Ok, hope that helps! Keep us posted.
Lee White last edited by
Jake is on the money here. Plan what you are going to do. I'd spend a week or so just gathering reference, getting your supplies together and making sure you are interested in what you are doing.
What may have happened to you is something I've seen happen to many students. What I'm talking about is "over training". Over training happens when you feel pressure to "keep getting better" and think of it like doing push ups or sit ups. It becomes "work" and has an anxiety to it. There also could be a "I need to keep up with other people" type feeling too which will drain your energy really quick.
The solution is to not give yourself too much pressure and find something to draw/paint that excites you. Don't worry if it's great or not, just enjoy the process and journey.
Building your momentum, as Jake said, is a great way to keep it moving along. Remember to have FUN too! : )
If you get really stuck, a weekly figure drawing session will work wonders. It gives you a definite time where you know you will be drawing and you don't have to think about setting it up or anything. Master copies are also great for keeping the pencil movin'.
Good luck! : )
@amberwingart I completely understand how you feel , and have felt like that many times in fact right now! @Jake-Parker and @Lee-White that is some amazing advice . I too feel the pressure to make sure I draw every day to get better and try keep up with so many other talented artists that I think I am now a bit burnt out ! I think the idea of a personal challenge is great!!!
@Jake-Parker Holy cow, a thousand thank yous! I'd like to make a suggestion: it'd be great if you did a video on this, with all of these points - even if it's just you staring into the camera talking. I had so many bells go off for me as I was reading your comment - it felt like ropes being untied. I'm going to print out your comment so that I can re-read it.
I have to say that it is SO good to hear you describe things that I thought were exclusive to me, like getting frustrated and wanting to throw in the towel & giving in to self doubt. Just that alone helped a lot. But I think you hit on the thing for me: I need to give myself something consistently to chip away at what's kept my stuck (I know it's self doubt).
As I was reading, I decided I want to do 31 days of character sketches, because that's one of my two weakest spots, I'm terrified of it and I really really want to get better at it. I'm actually feeling excited now, which I haven't felt in months. Thank you so much, Jake!! Btw, last year I had a little mini-slump (a couple of weeks) and what broke me out of it was doing pieces for the Art Drop! Will you be doing that again this year? That was so fun...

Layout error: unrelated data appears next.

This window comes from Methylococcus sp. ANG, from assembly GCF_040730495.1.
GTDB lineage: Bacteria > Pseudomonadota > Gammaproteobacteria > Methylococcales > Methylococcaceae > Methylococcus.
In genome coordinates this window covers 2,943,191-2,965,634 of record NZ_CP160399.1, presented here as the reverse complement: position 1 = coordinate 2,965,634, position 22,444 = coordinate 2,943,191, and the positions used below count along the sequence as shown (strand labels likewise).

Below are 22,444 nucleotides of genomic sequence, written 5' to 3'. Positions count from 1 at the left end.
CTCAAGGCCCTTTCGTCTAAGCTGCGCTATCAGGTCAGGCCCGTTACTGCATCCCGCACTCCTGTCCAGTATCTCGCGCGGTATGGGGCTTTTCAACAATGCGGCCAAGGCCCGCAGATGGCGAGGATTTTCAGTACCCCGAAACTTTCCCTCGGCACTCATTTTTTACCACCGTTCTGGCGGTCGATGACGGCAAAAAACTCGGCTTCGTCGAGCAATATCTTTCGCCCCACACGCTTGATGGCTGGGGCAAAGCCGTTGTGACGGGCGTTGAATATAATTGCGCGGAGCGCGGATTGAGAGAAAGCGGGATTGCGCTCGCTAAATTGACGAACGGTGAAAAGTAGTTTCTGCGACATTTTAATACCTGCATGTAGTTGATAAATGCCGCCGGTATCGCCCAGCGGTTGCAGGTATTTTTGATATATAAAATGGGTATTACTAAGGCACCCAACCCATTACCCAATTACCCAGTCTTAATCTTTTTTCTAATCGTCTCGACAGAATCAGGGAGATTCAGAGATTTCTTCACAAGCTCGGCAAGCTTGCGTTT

@Lee-White Thank you so much! You hit on it for me - I hadn't thought to call it "over training," but it's this immense pressure to keep getting better and to prove myself, all while keeping up with other artists I admire... I'm riddled with self doubt because I think my work stinks and it creates this anxiety in me that makes me want to give up before I pick up my pencil. So the desire to draw is there, just not the desire to actually draw (I know, it makes no sense!).
I really want to get better at characters, but haven't been practicing them because I'm awful at them, so I decided I'm going to do the 31 day challenge he suggested & I'm going to do a character a day. I'm feeling pretty excited about it right now, so I think I'll plan for tomorrow's character...
I love the idea of doing master copies & figure drawing - I really want to improve at composition & the master copies have helped a lot (before I stopped drawing). I so appreciate your insight - it made me feel so much better to see you say that there are actually causes to this and it's not just some random thing that happened to me. I feel a little more in control now, after reading your & Jake's comments...So thank you!!
@Di07 Do you want to do the challenge together to keep each other motivated to keep going the entire 31 days?